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Liquid Growth: How to Grow Succulents in Water

Growing succulents in water can be a special and visually appealing way to enjoy these supple plants. While succulents are well-known for their ability to thrive in arid conditions, there are some varieties that can adapt to this water propagation method.

Here are 10 succulent water propagation tips:

1. Choose Your Succulents: Not all succulents are perfect for water propagation. Select one of the varieties that are known to root well in water, such as certain types of jade plants, strings of pearls, and sedums. Avoid the overwatering varieties, because they may be more subject to rot.

Here are just a few of the water rooting succulents you might like to grow:

  1. Jade Plant (Crassula ovata): Jade plants are known for their resilience and adaptability. Their succulent leaves root well in water, making them a great choice for the water propagation process.

Jade Plant

  1. String of Pearls (Senecio rowleyanus): This hanging succulent with bead-like leaves propagates easily in water. The string-like stems develop roots when placed in water, making it a visually interesting method to follow.

  2. String of Pearls Succulent Plant (Senecio rowleyanus).

  3. Sedum Succulent Plants: There are over 130 varieties of Sedum plants and many are well-suited for water propagation. Their fleshy leaves can be easily propagated by placing cuttings in water until roots develop. Once rooted, transfer them to well-draining soil for continued growth.

Sedum Succulent Plant

  1. Devil's Backbone (Euphorbia tithymaloides): Also known as Redbird Cactus or Jacob's Ladder, this succulent plant forms zigzagging stems with interesting leaf patterns. It is also a good choice for rooting succulents in water.

Devils Bank Bone Succulent (Euphorbia tithymaloides)

  1. Aeoniums: Aeoniums, with their rosette designs, can be propagated in water. The cut ends of the stems root well, and once developed, they can be transferred to soil.

Aeoniums Succulent Plant

  1. Kalanchoe: There are more than of 100 varieties of Kalanchoe plants, and many, such as Kalanchoe daigremontiana (Mother of Thousands), can be propagated in water. The plantlets along the leaf margins tend to root easily.

Kalanchoe Succulent Plant

  1. Pothos (Epipremnum aureum): Pothos is not a succulent, but it's a popular houseplant with succulent-like characteristics. It's easy to propagate in water, and some succulent lovers, myself included, enjoy experimenting with water propagation for pothos cuttings. They are so easy to grow!

Pothos Epipremnum aureum Plant


2. Pick Healthy Cuttings: Use a clean, sharp pair of scissors or pruning shears to take cuttings from a healthy succulent plant. Choose stems that are at least a few inches long, with no signs of damage or disease. Allow the cuttings to callus for a day or two to reduce the risk of rot.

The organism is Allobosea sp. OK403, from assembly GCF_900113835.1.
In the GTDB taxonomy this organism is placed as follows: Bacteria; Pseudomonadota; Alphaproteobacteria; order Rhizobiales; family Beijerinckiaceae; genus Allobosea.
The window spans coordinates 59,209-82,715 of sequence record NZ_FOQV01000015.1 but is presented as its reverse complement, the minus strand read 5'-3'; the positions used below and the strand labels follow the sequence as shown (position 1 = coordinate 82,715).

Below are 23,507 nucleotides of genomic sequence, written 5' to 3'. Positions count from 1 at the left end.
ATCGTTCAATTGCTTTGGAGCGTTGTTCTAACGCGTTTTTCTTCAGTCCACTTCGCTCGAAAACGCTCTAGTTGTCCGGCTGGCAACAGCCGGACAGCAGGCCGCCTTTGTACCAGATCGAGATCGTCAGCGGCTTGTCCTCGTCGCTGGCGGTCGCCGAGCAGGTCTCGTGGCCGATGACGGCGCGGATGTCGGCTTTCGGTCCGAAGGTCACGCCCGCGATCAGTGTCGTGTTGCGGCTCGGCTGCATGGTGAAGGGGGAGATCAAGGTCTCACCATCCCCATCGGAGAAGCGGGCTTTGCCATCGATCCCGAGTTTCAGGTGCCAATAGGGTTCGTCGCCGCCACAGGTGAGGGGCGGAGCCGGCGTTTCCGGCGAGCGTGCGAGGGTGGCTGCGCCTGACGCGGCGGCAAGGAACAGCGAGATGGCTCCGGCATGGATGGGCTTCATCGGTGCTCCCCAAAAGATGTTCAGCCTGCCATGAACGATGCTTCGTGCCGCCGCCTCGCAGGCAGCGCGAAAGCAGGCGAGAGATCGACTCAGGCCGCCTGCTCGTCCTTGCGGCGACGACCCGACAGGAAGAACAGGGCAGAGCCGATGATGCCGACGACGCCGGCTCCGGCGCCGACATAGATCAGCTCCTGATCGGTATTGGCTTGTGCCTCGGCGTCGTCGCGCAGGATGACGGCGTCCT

3. Choose the Right Container: Use a clear glass or plastic container so you can keep an eye on the root development easily. Make sure that the container has drainage holes to prevent waterlogging. A shallow container is generally better than a deep one.

4. Add Water: Fill the container with filtered or distilled water. It's important to use water without added minerals or chemicals, as tap water can obstruct the rooting process. Place the cuttings in the water, assuring that the stems are submerged while the leaves stay above the water line.

5. Place the Pot in Indirect Light: Place the container in a spot with bright, indirect light. Avoid direct sunlight, because it can heat up the water and possibly harm the succulent cuttings. A windowsill with filtered light or a well-lit room is ideal.

6. Change the Water Regularly: To prevent the growth of harmful bacteria and algae, be sure to change the water every few days. Rinse the container and refill it with fresh, clean water. This helps restore a healthy setting for the roots to develop.

7. Be Patient: Rooting succulents in water takes time. It can range from a few weeks to a few months, depending on the succulent variety and location's conditions. Keep an eye on the cuttings regularly to check for signs of their root development.

8. Transplanting: Once the succulent cuttings have developed strong healthy roots, they can be transplanted into soil. Be sure to use a well-draining succulent or cactus soul mix. Gently remove the cuttings from the water, allowing them to air dry for a day, before planting them to stimulate their adjustment.

9. Adjust to Soil: Gradually insert the newly transplanted succulents to their new soil environment by placing them in a shaded area to start with. Then over the course of a week or two, slowly expose them to more sunlight.

10. Watering in Soil: After transplanting, water your succulent plants sparingly. Allow the soil to dry out between waterings to prevent overwatering which will most likely lead to root rot.

A few more tips on how to grow succulents in water:

  • Use a rooting hormone if you want to encourage faster root development. Rooting hormone products consist of chemicals designed to encourage the development of roots, usually applied to plant cuttings to promote healthy root growth.

  • Maintain a consistent room temperature for the most rooting.

  • Avoid over crowding the cuttings in the water, because this can lead to rot.

Remember that not all succulents will flourish through water propagation, and success may vary based on the ones you choose. Trying out different varieties can be a fun way to explore this growth method and show you how to grow succulents in water.

Enjoy growing your succulents! 


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